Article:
Then you are in a position to compare each job offer against your list. For example one offer may have the best “9” money but a “3” in culture when culture is a “10’ in your original ranking.

Before you get emotionally involved in accepting an offer, compare it against your template.


P.S.  If you have comments or questions, please feel free to contact me.

No. 88 – Anything They Ask You, You Can Ask Them in a Job Interview

A good rule of thumb to remember in a job interview is that anything they ask you, you can ask them. Now you have to reword so as not to sound like a parrot nor should you avoid answering, but later in the conversation you can use their question to you as a question to them. For example :

If they’ve asked, “Tell me about yourself,” later on in the conversation you can as, “I’ve read about your company, talked with people, know you have a great reputation…but you’re on the inside, tell me about the company from your experience?”

If they’ve asked, “What are your strengths and weaknesses,” later on you can ask, “What are you proudest of in the organization now….and what are the biggest areas you want to see change in?”

If they’ve asked, “What do you see yourself doing two-three years from now,” later on you can ask, “Where do you see the company (or this department, division) in two to three years?”

The thing to remember is that whatever they asked you about they are interested in so you should be interested in the same about them to better understand what situation you are getting into.


P.S. If you have comments or questions, please feel free to contact me.

No. 87 – Find Out About the Company’s Culture Early

One of the most important jobs of management is to make the organization a decent, enjoyable, productive, and creative place to work – in other words, to foster and nurture a positive corporate culture.

If your most important work values aren’t shared by a company you’re considering, think twice before signing on. This issue is so important that you shouldn’t rely on the accuracy of what you’re told by the hiring executive or recruiter. You need to speak to your own business contacts, present and past employees, and company vendors and customers.

Try to find out:

· How do the company’s leaders describe the company’s culture (in recruiting materials or the annual report, for example)? How does this compare with the way rank-and-file employees, former employees, competitors, customers, and suppliers describe the culture? (A major difference here may forecast trouble.)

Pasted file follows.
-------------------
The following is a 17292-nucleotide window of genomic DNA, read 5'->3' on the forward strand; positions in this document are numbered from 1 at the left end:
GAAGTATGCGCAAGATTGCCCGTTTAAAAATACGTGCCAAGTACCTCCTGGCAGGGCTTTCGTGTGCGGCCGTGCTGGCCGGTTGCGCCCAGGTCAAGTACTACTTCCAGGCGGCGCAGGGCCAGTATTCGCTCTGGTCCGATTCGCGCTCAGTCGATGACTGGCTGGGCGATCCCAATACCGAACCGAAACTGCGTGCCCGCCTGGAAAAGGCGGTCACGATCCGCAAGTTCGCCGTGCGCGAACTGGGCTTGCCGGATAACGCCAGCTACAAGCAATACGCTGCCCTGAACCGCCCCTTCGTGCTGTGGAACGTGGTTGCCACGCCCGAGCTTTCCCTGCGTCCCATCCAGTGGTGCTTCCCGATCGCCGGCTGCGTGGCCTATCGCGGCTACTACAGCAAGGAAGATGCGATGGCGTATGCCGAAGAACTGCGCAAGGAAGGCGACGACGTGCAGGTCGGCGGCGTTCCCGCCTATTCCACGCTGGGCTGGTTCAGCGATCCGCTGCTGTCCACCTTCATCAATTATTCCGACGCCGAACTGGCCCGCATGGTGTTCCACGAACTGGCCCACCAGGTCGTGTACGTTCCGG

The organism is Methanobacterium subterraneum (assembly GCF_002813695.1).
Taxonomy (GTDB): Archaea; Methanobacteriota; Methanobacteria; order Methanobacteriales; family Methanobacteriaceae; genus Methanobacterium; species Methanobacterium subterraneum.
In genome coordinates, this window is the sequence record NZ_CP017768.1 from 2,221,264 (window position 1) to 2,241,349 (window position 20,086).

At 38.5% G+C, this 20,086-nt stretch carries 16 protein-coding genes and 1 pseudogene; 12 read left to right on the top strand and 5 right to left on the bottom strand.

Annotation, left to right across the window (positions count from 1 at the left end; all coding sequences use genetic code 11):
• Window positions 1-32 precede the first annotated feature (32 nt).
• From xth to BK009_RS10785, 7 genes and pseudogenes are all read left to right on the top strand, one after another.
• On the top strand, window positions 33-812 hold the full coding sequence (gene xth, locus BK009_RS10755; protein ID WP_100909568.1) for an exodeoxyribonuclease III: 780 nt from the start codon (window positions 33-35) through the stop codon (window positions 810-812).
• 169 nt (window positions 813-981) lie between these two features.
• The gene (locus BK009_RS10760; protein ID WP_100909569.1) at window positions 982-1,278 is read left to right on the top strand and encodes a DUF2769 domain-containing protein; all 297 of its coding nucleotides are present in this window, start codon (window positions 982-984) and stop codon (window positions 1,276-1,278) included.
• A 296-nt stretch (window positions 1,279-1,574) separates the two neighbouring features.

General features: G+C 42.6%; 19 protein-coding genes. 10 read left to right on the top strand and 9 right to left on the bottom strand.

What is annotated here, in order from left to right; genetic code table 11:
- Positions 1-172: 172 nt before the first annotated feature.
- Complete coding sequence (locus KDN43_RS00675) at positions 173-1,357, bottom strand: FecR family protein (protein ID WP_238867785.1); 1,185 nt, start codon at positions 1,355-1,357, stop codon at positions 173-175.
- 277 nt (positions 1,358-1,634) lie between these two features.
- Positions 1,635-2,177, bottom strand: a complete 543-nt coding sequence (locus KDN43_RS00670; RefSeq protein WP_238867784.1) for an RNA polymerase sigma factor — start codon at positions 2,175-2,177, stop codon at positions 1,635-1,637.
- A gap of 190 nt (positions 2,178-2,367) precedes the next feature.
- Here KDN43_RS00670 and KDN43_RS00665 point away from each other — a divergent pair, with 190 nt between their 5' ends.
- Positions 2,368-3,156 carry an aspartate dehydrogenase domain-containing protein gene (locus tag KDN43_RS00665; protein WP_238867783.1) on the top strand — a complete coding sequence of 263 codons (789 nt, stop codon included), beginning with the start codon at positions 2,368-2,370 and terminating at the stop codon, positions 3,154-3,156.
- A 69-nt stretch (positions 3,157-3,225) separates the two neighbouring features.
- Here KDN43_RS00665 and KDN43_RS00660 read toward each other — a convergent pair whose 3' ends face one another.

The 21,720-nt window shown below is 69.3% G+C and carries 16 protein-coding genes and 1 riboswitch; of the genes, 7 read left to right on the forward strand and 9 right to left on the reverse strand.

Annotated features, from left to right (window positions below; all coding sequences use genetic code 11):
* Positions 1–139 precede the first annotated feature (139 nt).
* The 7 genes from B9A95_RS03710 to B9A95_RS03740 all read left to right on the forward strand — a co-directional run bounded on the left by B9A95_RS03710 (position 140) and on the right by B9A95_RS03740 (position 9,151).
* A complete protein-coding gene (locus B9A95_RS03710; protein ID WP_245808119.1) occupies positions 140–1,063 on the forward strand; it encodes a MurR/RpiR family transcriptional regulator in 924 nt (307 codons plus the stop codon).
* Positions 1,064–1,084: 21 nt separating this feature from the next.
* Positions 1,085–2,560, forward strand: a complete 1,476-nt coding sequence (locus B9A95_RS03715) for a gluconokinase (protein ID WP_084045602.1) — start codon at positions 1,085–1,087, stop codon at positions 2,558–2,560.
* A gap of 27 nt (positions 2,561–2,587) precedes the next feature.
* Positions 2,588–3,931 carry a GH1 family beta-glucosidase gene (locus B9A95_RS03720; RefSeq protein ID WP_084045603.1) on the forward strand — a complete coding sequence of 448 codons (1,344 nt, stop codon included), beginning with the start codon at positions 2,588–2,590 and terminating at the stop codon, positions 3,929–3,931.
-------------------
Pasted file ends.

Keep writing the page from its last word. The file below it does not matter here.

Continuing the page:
· Are employees treated like partners, with respect for their individuality, creativity, and personal needs? Or are they treated like interchangeable parts, “troublemakers,” or wayward children?

· What is the working environment like? What kinds of working spaces do most employees occupy? How great a gap is there between the accommodations of the top executives and those of lower-level employees? How well are shared spaces (meeting rooms, lounges, cafeteria) maintained and supplied?

· What is the mood of the offices like? Does a visitor notice joking, laughing, music, conversation? Or is the atmosphere tense and hostile?

· How do the employees dress? How do they decorate their offices, desks, cubicles, and other working areas? Is there an atmosphere of personal expression or one of regimentation and corporate control?

· How does the company help employees develop professionally? What investments are made in training and education? How are mistakes viewed?

· How do employees at various levels describe their work and the company’s mission? Do most employees regard their work as “just a job?” Do they view themselves as “changing the world?” Or is the prevailing attitude something in between or altogether different?

Compare the company’s self-image with its outside reputation. (The latter is often more accurate.) Both you and the company benefit if the cultural fit works and your values are aligned.


P.S.  If you have comments or questions, please feel free to contact me.